Would be interesting to hear anyone verify this, since it only happens in firefox3. Is this a known problem?

Mat Gessel
November 20, 2008

# re: FireFox 3 and Static File Caching Problems

Here is what I use to force/prevent caching. Works everywhere except for caching 1MB+ files in Safari/WebKit.

if (forceDontCache)
{
    setHeader("Cache-Control", "no-cache no-store must-revalidate");
    setHeader("Pragma", "no-cache"); // HTTP/1.0
    setDateHeader("Expires", 86400000); // January 2, 1970
}
else if (forceCache)
{
    // the w3c spec requires a maximum age of 1 year
    // Firefox 3+ needs 'public' to cache this resource when received via SSL
    setHeader("Cache-Control", "public max-age=31536000");
    
    // necessary to overwrite "Pragma: no-cache" header
    setHeader("Pragma", "");

    // this prevents the browser from requesting the resource for 1 year
    setDateHeader("Expires", currentTimeInMilliseconds + 31536000000l);
}

Alex Epshteyn
December 08, 2008

# re: FireFox 3 and Static File Caching Problems

Matt, your Java code doesn't fix this problem in Firefox (I just tried it). The issue is that FF completely ignores all of these headers and always caches URLs of the resources embedded in the page, such as iframe src values.

Has anyone filed a bug for this with Firefox yet? If not, how can we all be so lazy? :)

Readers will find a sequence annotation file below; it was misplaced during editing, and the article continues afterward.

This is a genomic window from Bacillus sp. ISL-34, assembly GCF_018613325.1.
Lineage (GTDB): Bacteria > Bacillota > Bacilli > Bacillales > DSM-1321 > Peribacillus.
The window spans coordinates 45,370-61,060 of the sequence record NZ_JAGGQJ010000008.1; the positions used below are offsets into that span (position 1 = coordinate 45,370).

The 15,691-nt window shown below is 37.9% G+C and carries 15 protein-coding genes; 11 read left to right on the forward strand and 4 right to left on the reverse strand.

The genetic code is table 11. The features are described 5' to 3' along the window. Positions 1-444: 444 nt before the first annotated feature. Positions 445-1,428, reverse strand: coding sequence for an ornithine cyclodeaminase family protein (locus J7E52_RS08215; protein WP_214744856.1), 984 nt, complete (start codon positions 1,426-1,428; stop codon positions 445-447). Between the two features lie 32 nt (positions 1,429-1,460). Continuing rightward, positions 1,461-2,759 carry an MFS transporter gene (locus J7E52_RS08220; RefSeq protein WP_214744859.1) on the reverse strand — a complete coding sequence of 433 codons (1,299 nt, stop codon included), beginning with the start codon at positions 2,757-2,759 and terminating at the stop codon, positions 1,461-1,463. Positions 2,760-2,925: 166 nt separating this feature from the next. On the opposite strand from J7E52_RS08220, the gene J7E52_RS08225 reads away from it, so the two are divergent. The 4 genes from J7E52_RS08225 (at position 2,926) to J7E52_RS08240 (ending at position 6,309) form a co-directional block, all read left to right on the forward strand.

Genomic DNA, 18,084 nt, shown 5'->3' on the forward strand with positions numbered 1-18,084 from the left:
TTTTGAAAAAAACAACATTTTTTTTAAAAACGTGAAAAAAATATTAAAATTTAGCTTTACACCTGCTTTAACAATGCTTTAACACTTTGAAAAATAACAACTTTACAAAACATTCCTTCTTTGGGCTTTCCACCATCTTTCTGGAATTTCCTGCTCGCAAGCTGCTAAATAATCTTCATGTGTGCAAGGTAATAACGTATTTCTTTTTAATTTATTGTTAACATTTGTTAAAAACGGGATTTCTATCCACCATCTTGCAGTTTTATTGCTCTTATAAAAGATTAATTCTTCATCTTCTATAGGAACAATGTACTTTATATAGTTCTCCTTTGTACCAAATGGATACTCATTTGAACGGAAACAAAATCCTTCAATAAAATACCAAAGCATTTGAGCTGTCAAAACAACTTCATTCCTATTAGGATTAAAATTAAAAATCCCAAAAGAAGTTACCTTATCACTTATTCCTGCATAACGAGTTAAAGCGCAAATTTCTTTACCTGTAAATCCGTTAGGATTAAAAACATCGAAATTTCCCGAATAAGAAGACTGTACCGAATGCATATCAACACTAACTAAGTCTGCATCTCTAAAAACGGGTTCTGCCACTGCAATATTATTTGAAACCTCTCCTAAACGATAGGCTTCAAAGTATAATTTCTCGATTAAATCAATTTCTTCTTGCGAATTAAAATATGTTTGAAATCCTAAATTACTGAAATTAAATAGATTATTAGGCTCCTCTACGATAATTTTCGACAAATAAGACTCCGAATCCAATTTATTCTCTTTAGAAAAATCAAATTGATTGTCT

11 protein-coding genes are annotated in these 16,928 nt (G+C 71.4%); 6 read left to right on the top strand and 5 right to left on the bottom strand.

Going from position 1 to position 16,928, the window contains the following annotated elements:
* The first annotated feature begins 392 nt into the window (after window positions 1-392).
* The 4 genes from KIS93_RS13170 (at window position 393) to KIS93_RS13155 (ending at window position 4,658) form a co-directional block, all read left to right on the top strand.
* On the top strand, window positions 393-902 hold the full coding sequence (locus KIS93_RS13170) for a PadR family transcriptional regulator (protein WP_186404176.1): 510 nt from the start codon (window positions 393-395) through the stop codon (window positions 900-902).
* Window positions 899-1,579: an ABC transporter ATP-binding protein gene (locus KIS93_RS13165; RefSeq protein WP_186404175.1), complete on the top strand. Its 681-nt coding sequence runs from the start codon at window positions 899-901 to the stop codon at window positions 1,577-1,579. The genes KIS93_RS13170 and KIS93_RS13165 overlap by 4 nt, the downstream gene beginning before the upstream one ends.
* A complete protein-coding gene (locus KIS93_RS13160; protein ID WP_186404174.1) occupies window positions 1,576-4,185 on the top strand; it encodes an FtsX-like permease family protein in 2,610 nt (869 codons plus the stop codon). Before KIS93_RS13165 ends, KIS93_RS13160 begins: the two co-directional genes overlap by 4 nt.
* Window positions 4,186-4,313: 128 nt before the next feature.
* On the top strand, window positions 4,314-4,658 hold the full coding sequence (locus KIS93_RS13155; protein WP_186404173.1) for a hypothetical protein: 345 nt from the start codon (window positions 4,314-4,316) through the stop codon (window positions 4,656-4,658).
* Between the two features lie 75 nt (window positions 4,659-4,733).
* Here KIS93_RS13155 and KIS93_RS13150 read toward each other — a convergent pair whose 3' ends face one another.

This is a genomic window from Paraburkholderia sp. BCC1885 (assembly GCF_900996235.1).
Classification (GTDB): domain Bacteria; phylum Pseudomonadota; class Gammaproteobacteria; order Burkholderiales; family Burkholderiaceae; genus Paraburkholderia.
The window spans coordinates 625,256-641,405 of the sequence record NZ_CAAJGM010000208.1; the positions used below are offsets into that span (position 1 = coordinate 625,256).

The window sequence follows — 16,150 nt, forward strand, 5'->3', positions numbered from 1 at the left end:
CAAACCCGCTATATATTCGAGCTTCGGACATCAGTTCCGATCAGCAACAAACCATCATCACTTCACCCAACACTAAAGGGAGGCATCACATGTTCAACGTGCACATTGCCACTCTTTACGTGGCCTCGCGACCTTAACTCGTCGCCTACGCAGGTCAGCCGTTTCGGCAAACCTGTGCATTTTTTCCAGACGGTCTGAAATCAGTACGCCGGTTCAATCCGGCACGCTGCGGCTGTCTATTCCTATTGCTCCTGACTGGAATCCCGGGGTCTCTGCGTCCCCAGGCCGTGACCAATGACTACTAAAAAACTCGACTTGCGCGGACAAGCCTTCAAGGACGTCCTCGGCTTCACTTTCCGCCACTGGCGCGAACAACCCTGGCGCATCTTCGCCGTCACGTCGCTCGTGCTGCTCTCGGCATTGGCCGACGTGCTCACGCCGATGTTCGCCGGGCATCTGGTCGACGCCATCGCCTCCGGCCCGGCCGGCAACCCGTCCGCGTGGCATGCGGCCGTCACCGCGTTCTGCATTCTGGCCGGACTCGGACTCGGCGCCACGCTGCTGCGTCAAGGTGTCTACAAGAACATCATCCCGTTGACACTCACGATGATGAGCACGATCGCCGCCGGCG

Alex Epshteyn
December 08, 2008

# re: FireFox 3 and Static File Caching Problems

Okay looks like a truly selfless person did take the time to file a bug report :)

https://bugzilla.mozilla.org/show_bug.cgi?id=441751

And furthermore, it's just been fixed on trunk! The problem is we still have to support the FF versions that came and will come before this makes it into a release...

James
December 17, 2008

# re: FireFox 3 and Static File Caching Problems

Hey,

I spent a few hours going crazy with the same problem. I found that if I disabled the 'Firebug' extension in FF3, it would request 304's again.

Darla
January 07, 2009

# re: FireFox 3 and Static File Caching Problems

I got the caching solved on page back by putting all three in the load event.

Response.Cache.SetCacheability(HttpCacheability.NoCache)
Response.Cache.SetAllowResponseInBrowserHistory(False)
Response.Cache.SetNoStore()

When I page back now my original page is loaded. It didn't work in FireFox until I added the Response.Cache.SetNoStore()

Hope this may help you.

Bob
January 08, 2009

# re: FireFox 3 and Static File Caching Problems

James - You are dead on. I was scratching my head on this problem for 2 hours until I found this post & your suggestion to disable Firebug in FF 3.

Anyone know why Firebug is prohibiting the 304's?

Anna Kolesnik
January 20, 2009

# re: FireFox 3 and Static File Caching Problems

Hello mates ..
I have just found a solution on tech blog: [http://blogs.helion-prime.com/]

have a nice day

garvek
February 17, 2009

# re: FireFox 3 and Static File Caching Problems

I confirm that FF3 is still very messy with cache and frames.
It is even worse if your pages are big or when you have extensions like Firebug.